There are some things that do not make sense.
In an ongoing attempt not to go broke sending my daughter to college or have her start her life with too much debt, my wife and I filled out the Free Application for Federal Student Aid forms.
Turns out, as little money as we have, it's still too much.
My daughter will have to take out student loans, rely on scholarships and work in order to get an education that, in theory, will lead to a great-paying job so she can pay back her loans.
Sounds like a great plan — in theory.
My problem with the FAFSA forms is that when calculating what forms of student aid — grant, loans, work-study, etc. — a student qualifies for, it does not take into consideration all of the expenses parents have.
There are no questions on the forms that ask if there is a mortgage payment, rent, utilities, car payments or other debts just about every person in the world has.
The forms ask what's in your savings and checking accounts, which accounts for wealth (although that term is laughable when talking about my accounts) but there is not much consideration of debt.
Seems like a one-sided equation.
I am sure there are reasons for filling out the forms in this manner — No. 1 being there is only so much "free" money to give away to students, and those in most need of grants should receive them.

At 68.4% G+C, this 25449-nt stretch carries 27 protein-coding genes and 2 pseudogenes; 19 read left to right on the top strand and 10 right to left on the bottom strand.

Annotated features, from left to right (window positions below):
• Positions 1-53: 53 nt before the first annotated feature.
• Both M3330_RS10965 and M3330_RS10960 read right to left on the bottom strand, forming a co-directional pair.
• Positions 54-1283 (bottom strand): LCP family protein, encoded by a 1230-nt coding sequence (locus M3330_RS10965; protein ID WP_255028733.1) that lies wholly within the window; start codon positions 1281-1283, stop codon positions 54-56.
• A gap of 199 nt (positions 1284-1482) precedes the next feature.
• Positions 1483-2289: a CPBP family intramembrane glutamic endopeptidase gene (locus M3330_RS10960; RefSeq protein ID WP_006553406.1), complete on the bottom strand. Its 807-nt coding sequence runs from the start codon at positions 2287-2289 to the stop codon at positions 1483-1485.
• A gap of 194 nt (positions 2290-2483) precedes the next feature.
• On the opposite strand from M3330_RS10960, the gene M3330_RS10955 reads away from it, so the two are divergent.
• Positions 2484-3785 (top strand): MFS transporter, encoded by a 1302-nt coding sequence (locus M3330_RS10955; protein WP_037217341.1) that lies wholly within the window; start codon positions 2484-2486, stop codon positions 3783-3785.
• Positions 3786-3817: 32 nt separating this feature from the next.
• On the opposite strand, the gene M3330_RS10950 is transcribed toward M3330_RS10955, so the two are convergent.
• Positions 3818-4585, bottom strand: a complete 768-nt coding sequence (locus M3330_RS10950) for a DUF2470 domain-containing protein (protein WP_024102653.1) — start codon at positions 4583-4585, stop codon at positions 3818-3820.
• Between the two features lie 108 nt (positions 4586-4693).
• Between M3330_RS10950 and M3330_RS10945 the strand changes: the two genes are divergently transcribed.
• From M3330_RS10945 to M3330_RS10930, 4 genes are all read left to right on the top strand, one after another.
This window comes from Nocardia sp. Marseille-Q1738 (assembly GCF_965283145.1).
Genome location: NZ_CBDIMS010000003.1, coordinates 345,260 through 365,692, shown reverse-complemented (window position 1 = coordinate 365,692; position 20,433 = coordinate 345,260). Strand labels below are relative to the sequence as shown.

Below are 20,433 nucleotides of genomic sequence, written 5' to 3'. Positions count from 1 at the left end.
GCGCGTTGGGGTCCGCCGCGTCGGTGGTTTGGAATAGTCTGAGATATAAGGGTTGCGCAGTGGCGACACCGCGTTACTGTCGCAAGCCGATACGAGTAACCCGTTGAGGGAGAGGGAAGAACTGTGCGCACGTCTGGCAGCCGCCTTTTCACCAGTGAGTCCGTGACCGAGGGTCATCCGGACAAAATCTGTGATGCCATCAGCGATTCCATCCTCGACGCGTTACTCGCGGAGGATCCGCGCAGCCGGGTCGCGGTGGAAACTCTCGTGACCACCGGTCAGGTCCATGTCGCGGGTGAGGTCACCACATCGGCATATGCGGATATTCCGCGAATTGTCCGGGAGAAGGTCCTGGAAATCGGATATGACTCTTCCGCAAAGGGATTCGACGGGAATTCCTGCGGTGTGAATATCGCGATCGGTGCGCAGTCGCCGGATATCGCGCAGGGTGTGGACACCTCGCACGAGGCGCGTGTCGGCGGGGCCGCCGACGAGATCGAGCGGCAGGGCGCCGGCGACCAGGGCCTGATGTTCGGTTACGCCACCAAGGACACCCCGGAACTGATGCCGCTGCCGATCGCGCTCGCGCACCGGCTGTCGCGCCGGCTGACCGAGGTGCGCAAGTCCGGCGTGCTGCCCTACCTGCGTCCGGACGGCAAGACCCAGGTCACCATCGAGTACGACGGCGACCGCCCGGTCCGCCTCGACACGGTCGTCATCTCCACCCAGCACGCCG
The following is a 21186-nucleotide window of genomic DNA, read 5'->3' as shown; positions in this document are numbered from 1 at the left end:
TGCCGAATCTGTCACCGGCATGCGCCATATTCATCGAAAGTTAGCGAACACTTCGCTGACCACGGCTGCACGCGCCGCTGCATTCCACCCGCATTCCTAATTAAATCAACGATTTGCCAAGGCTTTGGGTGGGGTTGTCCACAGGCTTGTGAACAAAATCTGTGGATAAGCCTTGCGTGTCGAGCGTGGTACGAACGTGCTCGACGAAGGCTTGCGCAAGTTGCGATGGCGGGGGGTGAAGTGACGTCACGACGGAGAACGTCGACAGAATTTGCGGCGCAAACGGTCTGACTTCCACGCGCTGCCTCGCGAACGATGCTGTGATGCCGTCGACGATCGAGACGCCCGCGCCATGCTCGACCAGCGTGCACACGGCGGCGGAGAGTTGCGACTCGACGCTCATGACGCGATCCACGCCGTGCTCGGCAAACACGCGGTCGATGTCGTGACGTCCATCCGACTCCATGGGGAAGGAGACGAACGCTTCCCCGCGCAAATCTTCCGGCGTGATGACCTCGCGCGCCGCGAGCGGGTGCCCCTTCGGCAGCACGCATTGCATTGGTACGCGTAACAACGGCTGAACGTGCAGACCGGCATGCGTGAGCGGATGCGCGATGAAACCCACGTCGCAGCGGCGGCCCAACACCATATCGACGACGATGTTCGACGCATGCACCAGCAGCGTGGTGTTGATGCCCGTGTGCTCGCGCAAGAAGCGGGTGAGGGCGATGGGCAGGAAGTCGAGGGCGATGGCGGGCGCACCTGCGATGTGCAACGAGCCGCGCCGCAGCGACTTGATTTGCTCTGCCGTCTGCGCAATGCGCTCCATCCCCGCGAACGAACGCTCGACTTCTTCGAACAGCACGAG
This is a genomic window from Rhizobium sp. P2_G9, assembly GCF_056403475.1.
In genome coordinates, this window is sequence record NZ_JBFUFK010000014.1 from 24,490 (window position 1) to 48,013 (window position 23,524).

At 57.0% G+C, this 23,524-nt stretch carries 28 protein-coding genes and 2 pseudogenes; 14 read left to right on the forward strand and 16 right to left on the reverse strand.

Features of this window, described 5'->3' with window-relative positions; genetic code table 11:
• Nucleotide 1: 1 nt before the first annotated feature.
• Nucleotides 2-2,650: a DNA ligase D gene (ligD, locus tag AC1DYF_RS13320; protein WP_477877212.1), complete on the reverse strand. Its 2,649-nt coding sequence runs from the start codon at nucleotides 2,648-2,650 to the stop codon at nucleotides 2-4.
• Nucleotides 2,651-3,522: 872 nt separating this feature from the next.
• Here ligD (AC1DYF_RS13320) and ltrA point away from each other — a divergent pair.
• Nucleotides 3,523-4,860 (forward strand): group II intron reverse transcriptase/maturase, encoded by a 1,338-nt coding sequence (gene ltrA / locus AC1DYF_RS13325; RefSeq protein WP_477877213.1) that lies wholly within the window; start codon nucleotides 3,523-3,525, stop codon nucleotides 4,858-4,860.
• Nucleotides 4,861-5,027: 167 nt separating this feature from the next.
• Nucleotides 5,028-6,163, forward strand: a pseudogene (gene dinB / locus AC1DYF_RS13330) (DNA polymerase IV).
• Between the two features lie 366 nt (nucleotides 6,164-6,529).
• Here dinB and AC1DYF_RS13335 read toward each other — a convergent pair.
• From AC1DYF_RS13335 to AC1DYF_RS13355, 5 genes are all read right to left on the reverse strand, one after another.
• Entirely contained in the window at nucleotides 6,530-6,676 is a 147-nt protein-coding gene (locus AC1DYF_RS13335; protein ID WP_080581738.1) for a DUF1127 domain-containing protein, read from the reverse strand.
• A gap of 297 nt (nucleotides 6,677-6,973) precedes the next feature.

But it would make college a lot more attractive to those young people debating whether to further their education if there was a way to get them more help financially.
There are probably a lot of people who look at the cost of college and decide to hit the work force instead. The choice should not solely be based on money.
My daughter will go to college. She will contribute. We will contribute, and she will be able to go. I guess that makes her lucky.
But the biggest worry, because I have been there, is the debt accumulated once she graduates college.
To the best of my memory and what I have learned recently, the clock starts ticking on repayment of most loans as soon as six months after graduation. Some may start even sooner.
So after a student graduates college, most find a job, a place to live, hook up utilities, likely cable or satellite television, possibly a contract with a cell phone provider (or maybe take over payments from Mom and Dad), buy groceries, and pay for laundry and incidentals.
Then six months later, the loan payments start.
Welcome to the real world kid.
That is a lot to put on a young person. Certainly, the way finances are figured has been done this way for years, and students continue to navigate through life, managing to pay their bills and still have enough to live on.
I was one of the fortunate ones. I had some debt, but not a lot when I left college. Still, it added to the stress, adding another bill to the pile. I had friends who accumulated much more debt than I did, and they struggled to keep up.
Like always, it is best to be rich. But since that is not going to happen in my family, my daughter will have to persevere.
Until that time, the real world of bills can wait, and hopefully not accumulate too much.
Patrick Murphy, of Columbus, Neb., is the former assistant managing editor of The Telegram.